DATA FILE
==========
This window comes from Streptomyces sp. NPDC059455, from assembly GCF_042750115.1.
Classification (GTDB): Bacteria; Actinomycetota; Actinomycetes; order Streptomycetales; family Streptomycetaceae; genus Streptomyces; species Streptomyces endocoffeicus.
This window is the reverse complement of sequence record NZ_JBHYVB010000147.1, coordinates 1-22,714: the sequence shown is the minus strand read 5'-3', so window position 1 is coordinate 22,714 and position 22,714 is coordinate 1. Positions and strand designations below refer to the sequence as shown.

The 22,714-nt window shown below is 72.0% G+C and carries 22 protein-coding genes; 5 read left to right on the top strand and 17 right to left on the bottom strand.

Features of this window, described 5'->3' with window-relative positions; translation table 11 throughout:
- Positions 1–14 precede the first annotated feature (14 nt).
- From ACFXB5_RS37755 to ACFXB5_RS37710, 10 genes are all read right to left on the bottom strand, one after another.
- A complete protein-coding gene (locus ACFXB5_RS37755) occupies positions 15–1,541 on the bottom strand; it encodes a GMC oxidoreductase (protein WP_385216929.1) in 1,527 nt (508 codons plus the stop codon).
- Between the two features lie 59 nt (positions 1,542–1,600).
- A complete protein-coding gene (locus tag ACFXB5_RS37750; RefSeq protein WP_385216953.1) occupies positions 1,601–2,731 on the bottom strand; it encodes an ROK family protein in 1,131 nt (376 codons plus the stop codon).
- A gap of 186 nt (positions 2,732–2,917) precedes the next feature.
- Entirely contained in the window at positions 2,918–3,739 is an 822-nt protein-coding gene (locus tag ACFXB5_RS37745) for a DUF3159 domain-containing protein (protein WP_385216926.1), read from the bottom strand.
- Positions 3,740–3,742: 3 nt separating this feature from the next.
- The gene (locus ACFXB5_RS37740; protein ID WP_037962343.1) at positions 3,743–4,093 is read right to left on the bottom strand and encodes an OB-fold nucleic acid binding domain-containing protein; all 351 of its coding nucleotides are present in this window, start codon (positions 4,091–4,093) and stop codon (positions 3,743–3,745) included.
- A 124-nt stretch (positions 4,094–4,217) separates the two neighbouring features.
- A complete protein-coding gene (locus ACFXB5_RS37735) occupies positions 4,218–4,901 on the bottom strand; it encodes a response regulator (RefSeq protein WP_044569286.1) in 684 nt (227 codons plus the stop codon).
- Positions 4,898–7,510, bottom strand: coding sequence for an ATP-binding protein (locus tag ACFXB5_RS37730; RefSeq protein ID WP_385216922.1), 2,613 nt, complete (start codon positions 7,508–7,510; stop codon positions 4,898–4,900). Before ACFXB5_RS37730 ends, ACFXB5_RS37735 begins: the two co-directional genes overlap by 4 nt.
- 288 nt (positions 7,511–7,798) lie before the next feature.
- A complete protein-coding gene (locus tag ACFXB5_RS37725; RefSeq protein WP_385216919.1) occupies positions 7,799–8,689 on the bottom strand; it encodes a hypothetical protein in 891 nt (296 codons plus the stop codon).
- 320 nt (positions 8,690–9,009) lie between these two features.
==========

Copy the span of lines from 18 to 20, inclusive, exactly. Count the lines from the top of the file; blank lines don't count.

- 288 nt (positions 7,511–7,798) lie before the next feature.
- A complete protein-coding gene (locus tag ACFXB5_RS37725; RefSeq protein WP_385216919.1) occupies positions 7,799–8,689 on the bottom strand; it encodes a hypothetical protein in 891 nt (296 codons plus the stop codon).
- 320 nt (positions 8,690–9,009) lie between these two features.